The cancellation of Third World debt has been a rallying cry of social movements for years, gaining in volume and numbers in 2000 as a result of the global Jubilee movement. Much attention has been focused on the debts owed by poor countries to the World Bank and the International Monetary Fund.
Export credit, especially compared with the financing available from the international financial institutions like the World Bank, has grown to predominate in developing economies. While lending from international financial institutions has remained relatively stable in recent years, export credit lending has soared. Export credit agencies globally increased their commitments fourfold in eight years, from US$26 billion in 1988 to US$105 billion by 1996.
While the policy of many OECD countries is to provide all development assistance to the poorest countries as grants only, rather than loans, export credit agencies financing is in the form of loans, most of which are on non-concessional (market) terms, designed to make profit for the export credit agencies.
Developing countries incur debt from export credit agencies by either borrowing directly from export credit agencies, or by guaranteeing a project that may not be productive. Export credit agencies universally require the government to guarantee their investment or to counter-guarantee their own guarantee extended to the project.
Export credit agencies operate in secret. Therefore, people do not know that the government is incurring new debt, or guaranteeing a particular private sector project.
Like the World Bank, export credit agencies often support projects with questionable or negative development impacts. Mines, large-scale dams, pulp and paper, all kinds of development debacles are financed by export credit agencies. Developing countries therefore also incur social and ecological debt as a result of export credit agency-supported activity. And because export credit agencies are in a form of tied aid, export credit involvement in development projects impedes local partnership or ownership and the use of local producers and suppliers.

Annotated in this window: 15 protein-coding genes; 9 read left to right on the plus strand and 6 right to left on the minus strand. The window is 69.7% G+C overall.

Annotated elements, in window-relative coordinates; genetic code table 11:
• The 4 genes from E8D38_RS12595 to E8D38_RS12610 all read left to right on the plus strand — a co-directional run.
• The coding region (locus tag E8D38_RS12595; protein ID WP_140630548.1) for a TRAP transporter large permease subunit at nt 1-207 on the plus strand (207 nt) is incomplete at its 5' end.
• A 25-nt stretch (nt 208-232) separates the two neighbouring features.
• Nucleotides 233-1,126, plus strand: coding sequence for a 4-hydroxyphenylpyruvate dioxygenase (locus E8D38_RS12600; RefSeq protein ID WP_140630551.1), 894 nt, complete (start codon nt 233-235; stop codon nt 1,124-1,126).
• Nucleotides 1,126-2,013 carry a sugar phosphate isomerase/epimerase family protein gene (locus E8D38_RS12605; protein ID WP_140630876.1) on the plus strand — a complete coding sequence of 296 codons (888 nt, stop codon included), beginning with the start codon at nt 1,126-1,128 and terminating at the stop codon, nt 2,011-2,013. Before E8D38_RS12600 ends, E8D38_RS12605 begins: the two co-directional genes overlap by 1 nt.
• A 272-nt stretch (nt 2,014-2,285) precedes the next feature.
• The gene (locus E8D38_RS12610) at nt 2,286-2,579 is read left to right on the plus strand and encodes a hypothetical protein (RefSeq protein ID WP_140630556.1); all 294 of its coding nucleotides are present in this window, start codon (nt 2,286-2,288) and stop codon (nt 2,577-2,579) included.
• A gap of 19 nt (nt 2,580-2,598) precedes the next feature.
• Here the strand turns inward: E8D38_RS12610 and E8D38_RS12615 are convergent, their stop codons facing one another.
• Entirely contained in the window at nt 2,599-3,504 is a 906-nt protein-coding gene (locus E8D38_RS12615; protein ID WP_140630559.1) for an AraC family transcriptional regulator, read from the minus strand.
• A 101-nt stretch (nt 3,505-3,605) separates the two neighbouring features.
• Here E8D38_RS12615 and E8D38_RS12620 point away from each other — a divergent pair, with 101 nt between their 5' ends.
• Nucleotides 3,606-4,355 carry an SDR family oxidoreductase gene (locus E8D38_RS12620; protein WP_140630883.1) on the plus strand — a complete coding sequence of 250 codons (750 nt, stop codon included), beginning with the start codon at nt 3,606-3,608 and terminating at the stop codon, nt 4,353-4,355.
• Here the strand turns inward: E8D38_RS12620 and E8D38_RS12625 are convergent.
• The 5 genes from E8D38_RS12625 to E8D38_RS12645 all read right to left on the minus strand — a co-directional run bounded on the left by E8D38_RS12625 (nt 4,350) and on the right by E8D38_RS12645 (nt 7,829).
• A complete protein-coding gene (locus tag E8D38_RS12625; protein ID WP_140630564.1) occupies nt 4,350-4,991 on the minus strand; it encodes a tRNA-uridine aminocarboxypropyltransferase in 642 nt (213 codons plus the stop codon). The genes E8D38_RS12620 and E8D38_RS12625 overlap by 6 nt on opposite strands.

Debt owed to export credit agencies is factored into the overall indebtedness of countries by creditors such as the World Bank and the International Monetary Fund. Countries not able to make debt payments must turn to the International Monetary Fund (IMF), which offers further loans with stiff conditions, known as Structural Adjustment Programs (SAPs). SAPs require governments to privatize industries, devalue the currency and cut spending on health, education and jobs.
As the World Bank and the IMF are preferred creditors to developing
countries (in other words, the World Bank and the IMF get paid first),
often developing countries are in arrears on payments to ECAs. However,
unlike commercial lending institutions, export credit agencies do not
write-down debt that is uncollectable from developing countries. Instead,
the taxpayers in the home countries of export credit agencies pay the
ECAs so that they do not take a loss. This practice of reimbursing ECAs
for irresponsible lending, diverts resources in First World countries
that could be put to social or environmental purposes and it contributes
to moral hazard (continued irresponsible lending).
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